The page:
On Nov. 7, elections will be held in Atlanta and many other cities across Georgia as voters elect a mayor and city council members. That is as it should be. Municipal elections in Georgia are usually held in odd-numbered years.
But on that same day, there will also be special elections held in nine legislative districts to elect new members to the Georgia Senate and House of Representatives. That is not as it should be. The Constitution of Georgia provides that legislative elections will be held in even-numbered years. It also states and that members of the House and Senate will be elected “for a term of two years.”
The new trend in Georgia politics is to get elected to office and then quit halfway through your term so that you can run for something else. That’s why we have the unprecedented spectacle of nine legislative elections being held in November of this odd-numbered year.
In Forsyth County’s House District 26, Geoff Duncan quit because he decided he’d rather spend his full time campaigning in the Republican primary for lieutenant governor.
In Atlanta’s House District 60, Keisha Waites quit to run for chair of the Fulton County Commission. That office is vacant because John Eaves also quit midway through his term to run for mayor of Atlanta.
In Cobb County’s House District 42 and DeKalb County’s House District 89, Stacey Evans and Stacey Abrams resigned to run full-time in the Democratic primary for governor.
In Clarke County’s House District 117, Regina Quick resigned after Gov. Nathan Deal appointed her to a judgeship.
In Oconee County’s House District 119, Chuck Williams quit because Deal appointed him head of the Georgia Forestry Commission.
In Senate District 6, Hunter Hill resigned to run full-time in the GOP primary for governor.
In Senate District 39, Vincent Fort quit to run for mayor of Atlanta.
The one lawmaker with a valid reason to give up their legislative seat was Bruce Broadrick in northwest Georgia’s House District 4. Broadrick is dealing with some serious medical issues, so he has a legitimate excuse to resign early. The other incumbents, however, have left their constituents holding the bag to pay the costs of holding a special election to replace them.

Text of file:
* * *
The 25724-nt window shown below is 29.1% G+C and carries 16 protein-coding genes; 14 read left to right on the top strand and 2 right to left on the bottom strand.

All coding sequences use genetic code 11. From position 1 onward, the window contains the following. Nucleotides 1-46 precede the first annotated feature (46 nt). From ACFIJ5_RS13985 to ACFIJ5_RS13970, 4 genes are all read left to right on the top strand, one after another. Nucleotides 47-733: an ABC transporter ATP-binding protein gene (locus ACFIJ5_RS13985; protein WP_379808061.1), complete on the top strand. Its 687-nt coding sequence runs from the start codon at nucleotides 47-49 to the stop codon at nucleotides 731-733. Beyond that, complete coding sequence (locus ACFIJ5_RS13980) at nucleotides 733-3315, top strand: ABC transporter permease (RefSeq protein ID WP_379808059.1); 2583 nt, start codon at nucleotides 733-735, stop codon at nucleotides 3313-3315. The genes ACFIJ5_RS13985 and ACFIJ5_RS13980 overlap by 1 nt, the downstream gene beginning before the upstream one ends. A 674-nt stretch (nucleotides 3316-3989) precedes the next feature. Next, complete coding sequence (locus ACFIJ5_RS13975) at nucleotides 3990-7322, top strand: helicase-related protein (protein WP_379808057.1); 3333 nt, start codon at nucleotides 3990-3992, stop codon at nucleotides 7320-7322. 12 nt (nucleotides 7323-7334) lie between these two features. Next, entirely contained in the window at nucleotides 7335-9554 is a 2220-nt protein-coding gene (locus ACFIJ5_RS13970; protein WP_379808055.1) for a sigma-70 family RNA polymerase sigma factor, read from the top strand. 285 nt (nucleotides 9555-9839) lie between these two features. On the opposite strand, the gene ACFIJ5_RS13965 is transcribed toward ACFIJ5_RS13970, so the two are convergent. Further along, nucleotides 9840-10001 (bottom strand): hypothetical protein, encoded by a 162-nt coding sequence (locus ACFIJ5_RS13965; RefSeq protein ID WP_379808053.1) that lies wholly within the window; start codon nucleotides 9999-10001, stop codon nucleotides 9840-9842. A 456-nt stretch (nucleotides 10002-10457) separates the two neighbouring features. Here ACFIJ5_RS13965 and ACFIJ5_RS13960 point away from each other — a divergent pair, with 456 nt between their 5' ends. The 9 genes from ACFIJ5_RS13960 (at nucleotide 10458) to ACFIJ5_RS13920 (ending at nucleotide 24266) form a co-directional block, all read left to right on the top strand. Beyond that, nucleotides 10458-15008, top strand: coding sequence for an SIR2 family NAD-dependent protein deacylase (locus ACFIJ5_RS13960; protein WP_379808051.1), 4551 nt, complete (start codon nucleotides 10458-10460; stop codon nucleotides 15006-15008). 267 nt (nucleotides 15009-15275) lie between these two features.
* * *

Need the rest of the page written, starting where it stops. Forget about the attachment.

In next year’s General Assembly session, each of these districts will be represented by newcomers who won’t have time to learn how things really work until the session is practically over. As an old lawmaker once remarked, “It took me my whole first term to even figure out where the men’s room was.”
There is nothing wrong with wanting to run for higher office. Ambition is part of every politician’s mental makeup. But here’s the problem: Each of those incumbents knew they were running for a two-year term when they qualified to run last year. The implicit promise was that they would serve that full term if they were elected.
I suspect that most of them knew they wanted to run for another office in 2017 or 2018. That being the case, they should have declined to run in 2016 if they couldn’t guarantee their constituents they would serve out the full term. It’s just not fair to the people who voted for them.
I know this will never happen, but if I could pass one law, it would be this: Any political office-holder who quits early to run for another office or accept a government job should be required to pay the entire cost of staging the special election to replace them. That cost typically amounts to $100,000 or more for a legislative election. Make them pay it out of their personal funds. Perhaps that would persuade people to keep the promises they make to their constituents.